Climate-ice sheet interactions during abrupt warming in the last deglaciation

Project Description

Climate-ice sheet interactions during abrupt warming in the last deglaciation
Supervisory research team: Brooke Snoll, Lauren Gregoire, Ruza Ivanovic, Climate-Ice research group

In this project, you will work with an interdisciplinary team of researchers, analysing climate-ice sheet model simulations to unlock the mysteries of past abrupt climate and sea level changes.

The last deglaciation (beginning ~21 thousand years ago) is period consisting of large-scale ice sheet melt, rising summer solar insolation, increasing greenhouse gas concentrations, and warming surface air temperatures. This relatively smooth transition from the Last Glacial Maximum (when ice sheets were at their largest extent) is also accompanied by well-documented abrupt events during which the climate warmed by 10 degrees in Greenland and sea level rose by 15 m within three centuries. Similar abrupt climate events are also observed further back in time, during the last 100 thousand years, called Dansgaard-Oeschger events. However, despite the ability to identify these events in temperature proxy records, precisely how they occurred, what triggered them, and if they are linked is still debated. This is because instabilities and complex interactions between the atmosphere, ocean, and ice sheets are at play during these abrupt events.

Within the Climate-Ice research group, we run complex climate and ice sheet models on high performance computers to understand these abrupt climate and sea level changes. We have successfully simulated spontaneous abrupt climate changes with the HadCM3 general circulation model revealing the complex climate instabilities responsible for past abrupt events. We have also applied the coupled climate-ice sheet model FAMOUS-ice to simulate glacial climate matching records of past climate and ice sheet changes. In new climate and ice sheet model simulations, we investigate the impact of abrupt climate change, such as abrupt B├Şlling/Aller├Şd warming (14.5 thousand years ago) on the Northern Hemisphere ice sheets to better understand the climate-ice sheet interactions during abrupt events.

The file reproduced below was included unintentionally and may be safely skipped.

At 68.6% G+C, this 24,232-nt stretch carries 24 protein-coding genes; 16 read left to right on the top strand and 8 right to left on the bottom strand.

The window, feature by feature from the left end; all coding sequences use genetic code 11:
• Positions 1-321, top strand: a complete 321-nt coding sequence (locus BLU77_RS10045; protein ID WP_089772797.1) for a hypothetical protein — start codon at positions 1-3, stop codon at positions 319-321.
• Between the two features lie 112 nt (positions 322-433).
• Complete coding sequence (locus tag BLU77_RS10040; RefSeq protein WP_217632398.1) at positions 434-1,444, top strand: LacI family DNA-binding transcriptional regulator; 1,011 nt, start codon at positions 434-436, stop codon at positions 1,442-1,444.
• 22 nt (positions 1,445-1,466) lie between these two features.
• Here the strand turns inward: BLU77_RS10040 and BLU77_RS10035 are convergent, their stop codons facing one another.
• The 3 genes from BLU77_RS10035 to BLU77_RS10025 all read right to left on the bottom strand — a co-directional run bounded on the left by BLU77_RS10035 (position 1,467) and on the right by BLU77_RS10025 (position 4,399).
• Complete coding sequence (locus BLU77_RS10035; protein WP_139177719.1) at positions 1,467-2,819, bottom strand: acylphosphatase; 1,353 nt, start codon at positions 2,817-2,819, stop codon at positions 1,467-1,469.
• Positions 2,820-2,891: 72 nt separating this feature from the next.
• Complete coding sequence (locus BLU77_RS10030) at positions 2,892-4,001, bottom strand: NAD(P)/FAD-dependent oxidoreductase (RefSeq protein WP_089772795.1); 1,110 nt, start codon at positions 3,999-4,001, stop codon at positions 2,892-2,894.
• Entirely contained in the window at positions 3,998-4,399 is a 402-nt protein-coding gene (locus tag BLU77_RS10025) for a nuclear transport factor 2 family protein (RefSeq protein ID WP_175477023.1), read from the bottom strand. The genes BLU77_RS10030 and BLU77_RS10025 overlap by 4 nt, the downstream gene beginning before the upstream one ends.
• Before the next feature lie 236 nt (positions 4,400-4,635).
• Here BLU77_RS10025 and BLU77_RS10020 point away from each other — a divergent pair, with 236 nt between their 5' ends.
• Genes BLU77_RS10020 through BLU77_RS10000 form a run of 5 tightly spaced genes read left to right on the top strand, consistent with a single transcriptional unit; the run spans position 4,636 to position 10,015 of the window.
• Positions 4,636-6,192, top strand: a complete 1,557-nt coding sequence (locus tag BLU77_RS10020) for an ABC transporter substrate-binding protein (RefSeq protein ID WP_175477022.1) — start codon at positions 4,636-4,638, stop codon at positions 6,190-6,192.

As part of this work, you will compare the model output to proxy reconstructions of ice sheet extent and flow to evaluate model performance. Understanding how our models perform in comparison to observational data is an important stepping stone to simulating the climate more accurately and developing crucial understanding of past and future climate change.

During this 6-week research project you will:
– Be part of the collegiate and inclusive Climate-Ice research group which currently comprises two academics, three postgraduate researchers and three postdoctoral researchers working in climate science, glaciology, and statistics.
– Attend fortnightly Climate-Ice research group meetings, meet with your supervisory team weekly and present your work at the Climate-Ice group meeting at the end of your placement.
– Work with talented researchers to contribute to new and impactful research on abrupt climate and sea level change.
– Adapt existing Python code to calculate and visualize the similarities and differences between model output and proxy reconstructions of past ice sheet changes to evaluate model performance.
– Shadow researchers running global climate and ice sheet models on high performance computers and observe the day-to-day life of PhD students, postdoctoral researchers, and academics in the group.

Requirements:
– A-level mathematics or physics or equivalent
– Experience with a programming language, preferably Python
– Preferable but not required: background in climate science or quaternary environmental change or equivalent

Supervisor & Contact

Brooke Snoll, ee19b2s@leeds.ac.uk

How to Apply

  1. Complete the online REP application form, one for each project of interest, including a copy of your CV.
  2. Complete the EDI form (only one is needed, you do not need to submit more than one if you apply for multiple projects).  Although this is optional, if places are over-subscribed, preference will be given to under-represented groups.